Fig. 2: Schematic of the major components in a CycleGAN.
figure 2

The CycleGAN translates images between two domains: (1) the experiment domain X and (2) the simulation domain Y, and has two main components: generators and discriminators. The generator G converts input experimental images x to simulation-like images G(x), and the generator F converts input simulated images y to experiment-like images F(y). The generated images (F(y) and G(x)) are then fed into four discriminators (Dx,img, Dx,FFT, Dy,img, Dy,FFT) along with the raw images (x and y) to evaluate the quality of generated images. Both the input images and their FFTs are examined by the discriminators to calculate the adversarial losses (Ladv), which are used to optimize both generators F and G respectively. By passing the raw images (x and y) with combinations of both generators, identity images (F(x) and G(y)) and cycled images (F(G(x)) and G(F(y))) are also generated. The corresponding identity loss Lid and cycle consistency loss Lcyc are added to ensure the identity and cycle consistency mapping of the generators.

To implement this pair of mappings, the CycleGAN is built on two separate GANs connected in a cyclic manner, where each GAN is responsible for converting images from one domain to the other domain. The main components of our CycleGAN are neural networks called the ‘generator’ and the ‘discriminator’. The goal of a generator is to generate high-quality ‘fake’ images from inputs of another domain, while the goal of a discriminator is to distinguish whether the output from the generator is real or fake. Hence, the training of a CycleGAN is essentially the competition between generators and discriminators. At the end of the training, the final products are two well-trained generators that act as the domain-to-domain mappings G and F. Here, we mainly use the CycleGAN to map simulated images into experiment-like images. However, as we show in Supplementary Fig. 1, the generator G can also be used to effectively remove imperfections from experimental data to produce simulation-like, high signal-to-noise ratio images that can be more easily interpreted through other data-processing methods.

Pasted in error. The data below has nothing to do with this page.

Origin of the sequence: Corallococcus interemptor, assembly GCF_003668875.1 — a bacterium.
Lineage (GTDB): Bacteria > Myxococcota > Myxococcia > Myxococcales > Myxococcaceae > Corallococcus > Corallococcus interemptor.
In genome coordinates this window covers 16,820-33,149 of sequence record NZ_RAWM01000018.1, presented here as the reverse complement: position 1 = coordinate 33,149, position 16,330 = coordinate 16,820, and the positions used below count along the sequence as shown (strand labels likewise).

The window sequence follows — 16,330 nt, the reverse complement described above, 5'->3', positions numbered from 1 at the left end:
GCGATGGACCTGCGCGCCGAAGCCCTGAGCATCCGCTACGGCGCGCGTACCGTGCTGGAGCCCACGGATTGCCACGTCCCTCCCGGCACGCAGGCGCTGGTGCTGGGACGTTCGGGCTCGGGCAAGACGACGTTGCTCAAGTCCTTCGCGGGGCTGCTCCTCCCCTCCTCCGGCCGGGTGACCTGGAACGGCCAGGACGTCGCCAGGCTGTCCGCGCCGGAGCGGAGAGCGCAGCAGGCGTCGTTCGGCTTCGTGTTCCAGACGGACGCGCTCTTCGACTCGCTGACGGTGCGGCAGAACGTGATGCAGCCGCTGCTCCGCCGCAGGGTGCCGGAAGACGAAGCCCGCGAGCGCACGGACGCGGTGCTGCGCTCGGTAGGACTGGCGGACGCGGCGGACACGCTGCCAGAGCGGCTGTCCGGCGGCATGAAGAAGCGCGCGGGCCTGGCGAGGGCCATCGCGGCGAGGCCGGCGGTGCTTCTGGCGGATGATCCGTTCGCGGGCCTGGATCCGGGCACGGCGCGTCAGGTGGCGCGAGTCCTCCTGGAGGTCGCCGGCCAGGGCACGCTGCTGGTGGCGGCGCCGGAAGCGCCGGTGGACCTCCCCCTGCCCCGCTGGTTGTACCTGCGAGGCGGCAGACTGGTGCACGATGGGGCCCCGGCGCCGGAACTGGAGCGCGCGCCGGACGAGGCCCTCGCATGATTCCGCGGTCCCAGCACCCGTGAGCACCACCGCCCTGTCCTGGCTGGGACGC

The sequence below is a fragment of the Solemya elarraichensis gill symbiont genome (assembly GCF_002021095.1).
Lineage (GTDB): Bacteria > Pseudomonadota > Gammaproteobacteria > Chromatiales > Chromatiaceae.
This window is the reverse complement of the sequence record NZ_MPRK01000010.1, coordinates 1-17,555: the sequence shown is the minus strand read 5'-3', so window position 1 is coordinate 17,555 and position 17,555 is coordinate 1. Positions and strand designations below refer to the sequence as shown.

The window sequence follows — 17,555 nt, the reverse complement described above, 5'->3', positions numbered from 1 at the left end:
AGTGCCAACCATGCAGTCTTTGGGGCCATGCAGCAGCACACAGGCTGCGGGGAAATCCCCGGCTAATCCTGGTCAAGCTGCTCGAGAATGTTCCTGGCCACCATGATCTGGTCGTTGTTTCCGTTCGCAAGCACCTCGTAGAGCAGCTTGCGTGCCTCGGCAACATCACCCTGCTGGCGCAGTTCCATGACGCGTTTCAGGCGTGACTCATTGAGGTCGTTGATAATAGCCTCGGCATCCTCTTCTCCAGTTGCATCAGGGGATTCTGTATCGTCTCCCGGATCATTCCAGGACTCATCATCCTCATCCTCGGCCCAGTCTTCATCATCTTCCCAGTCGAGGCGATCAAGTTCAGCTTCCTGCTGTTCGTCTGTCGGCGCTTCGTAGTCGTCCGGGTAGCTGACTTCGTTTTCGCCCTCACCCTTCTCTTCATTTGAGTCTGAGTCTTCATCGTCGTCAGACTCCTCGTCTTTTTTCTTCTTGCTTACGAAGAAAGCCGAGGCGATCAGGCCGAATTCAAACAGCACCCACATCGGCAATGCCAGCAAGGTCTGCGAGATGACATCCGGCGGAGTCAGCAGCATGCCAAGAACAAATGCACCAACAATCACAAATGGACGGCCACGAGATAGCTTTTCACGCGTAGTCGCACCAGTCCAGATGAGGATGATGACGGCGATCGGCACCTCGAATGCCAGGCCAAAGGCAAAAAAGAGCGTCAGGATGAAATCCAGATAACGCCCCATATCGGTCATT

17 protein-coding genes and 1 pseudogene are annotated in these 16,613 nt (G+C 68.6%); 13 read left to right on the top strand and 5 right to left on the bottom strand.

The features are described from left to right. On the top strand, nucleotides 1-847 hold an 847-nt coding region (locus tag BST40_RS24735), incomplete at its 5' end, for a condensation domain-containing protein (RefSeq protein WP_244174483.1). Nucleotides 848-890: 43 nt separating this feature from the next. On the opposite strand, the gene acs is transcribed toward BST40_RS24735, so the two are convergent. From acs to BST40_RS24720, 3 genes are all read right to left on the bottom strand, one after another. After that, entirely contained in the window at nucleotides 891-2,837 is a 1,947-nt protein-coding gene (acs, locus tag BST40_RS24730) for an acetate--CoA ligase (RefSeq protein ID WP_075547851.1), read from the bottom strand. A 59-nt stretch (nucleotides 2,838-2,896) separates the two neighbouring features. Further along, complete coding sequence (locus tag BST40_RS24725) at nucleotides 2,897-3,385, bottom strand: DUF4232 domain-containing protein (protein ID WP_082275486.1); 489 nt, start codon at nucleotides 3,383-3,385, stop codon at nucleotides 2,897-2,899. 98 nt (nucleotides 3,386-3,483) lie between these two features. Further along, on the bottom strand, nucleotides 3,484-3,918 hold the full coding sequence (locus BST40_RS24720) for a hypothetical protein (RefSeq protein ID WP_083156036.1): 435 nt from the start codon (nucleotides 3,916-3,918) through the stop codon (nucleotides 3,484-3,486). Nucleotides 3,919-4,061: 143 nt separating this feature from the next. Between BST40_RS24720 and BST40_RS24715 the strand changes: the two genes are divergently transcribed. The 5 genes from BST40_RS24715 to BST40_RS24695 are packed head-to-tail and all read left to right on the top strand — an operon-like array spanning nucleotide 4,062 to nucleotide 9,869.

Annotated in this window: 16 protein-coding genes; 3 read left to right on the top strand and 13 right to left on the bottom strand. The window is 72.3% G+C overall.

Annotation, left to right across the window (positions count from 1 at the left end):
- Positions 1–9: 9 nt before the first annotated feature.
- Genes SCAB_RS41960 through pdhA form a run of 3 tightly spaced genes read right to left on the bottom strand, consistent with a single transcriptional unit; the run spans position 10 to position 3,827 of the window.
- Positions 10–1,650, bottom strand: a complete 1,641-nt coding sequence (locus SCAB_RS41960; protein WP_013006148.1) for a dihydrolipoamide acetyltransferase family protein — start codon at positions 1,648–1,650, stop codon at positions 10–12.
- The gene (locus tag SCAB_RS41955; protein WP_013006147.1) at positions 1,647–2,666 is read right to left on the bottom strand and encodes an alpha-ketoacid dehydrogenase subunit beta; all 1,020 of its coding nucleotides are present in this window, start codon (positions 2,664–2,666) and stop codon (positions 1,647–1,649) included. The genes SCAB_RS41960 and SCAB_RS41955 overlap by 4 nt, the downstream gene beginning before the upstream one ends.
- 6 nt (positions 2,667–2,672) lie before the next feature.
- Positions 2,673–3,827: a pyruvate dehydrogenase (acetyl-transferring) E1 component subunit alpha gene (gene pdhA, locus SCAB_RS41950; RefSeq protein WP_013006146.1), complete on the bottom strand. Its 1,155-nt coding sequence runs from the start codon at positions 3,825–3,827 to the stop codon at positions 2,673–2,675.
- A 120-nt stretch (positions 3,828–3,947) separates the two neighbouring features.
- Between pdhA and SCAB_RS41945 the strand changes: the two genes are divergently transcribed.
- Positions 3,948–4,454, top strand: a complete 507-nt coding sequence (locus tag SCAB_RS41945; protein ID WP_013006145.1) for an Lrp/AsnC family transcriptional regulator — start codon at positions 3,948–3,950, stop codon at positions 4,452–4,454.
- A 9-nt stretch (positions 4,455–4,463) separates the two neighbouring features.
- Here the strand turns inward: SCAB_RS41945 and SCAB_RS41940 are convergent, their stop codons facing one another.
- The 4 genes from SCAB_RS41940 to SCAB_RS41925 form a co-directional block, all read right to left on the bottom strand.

Our CycleGAN contains two generators (G and F), two discriminators in experiment domain X (Dx,img and Dx,FFT), and two discriminators in simulation domain Y (Dy,img and Dy,FFT) (Methods). While GANs typically operate in real space, we add Fourier space discriminators (Dx,FFT and Dy,FFT) because certain information, such as low-frequency contamination and high-frequency noise, are better encoded in Fourier space. The generators are then forced to generate images that can fool not only the real-space image discriminator, but also the Fourier space discriminator. The FFT discriminators are critical for ensuring both the real- and k-space information of the generated STEM images look realistic, especially for images with lower signal-to-noise ratio. For example, a CycleGAN trained without the FFT discriminator produces streak artifacts in graphene images and their FFTs, as shown in Supplementary Fig. 2.

The optimization of the 6 neural networks (G, F, and Ds) is done by minimizing a set of loss functions (Methods). CycleGANs contain additional machinery in the form of regularization terms to ensure the stability and reversibility of the two mappings F and G. The first is the cycle-consistency loss Lcyc(F, G), which regularizes the mappings so that a full cycle of forward and backward operation returns the input image back to its original domain and is similar to the initial input. Mathematically, Lcyc enforces F(G(x)) ≈ x, and G(F(y)) ≈ y to preserve major image information while transferring between domains. Additionally, the identity loss Lid aims to have F(x) ≈ x and G(y) ≈ y, so that images would be mapped to themselves if they are already in the target domain. Without these two constraints, it is likely that a trained mapping will map a simulated image into a realistic experiment-like image that will otherwise have no relation to the original input, i.e. it will not preserve important features like atomic defects.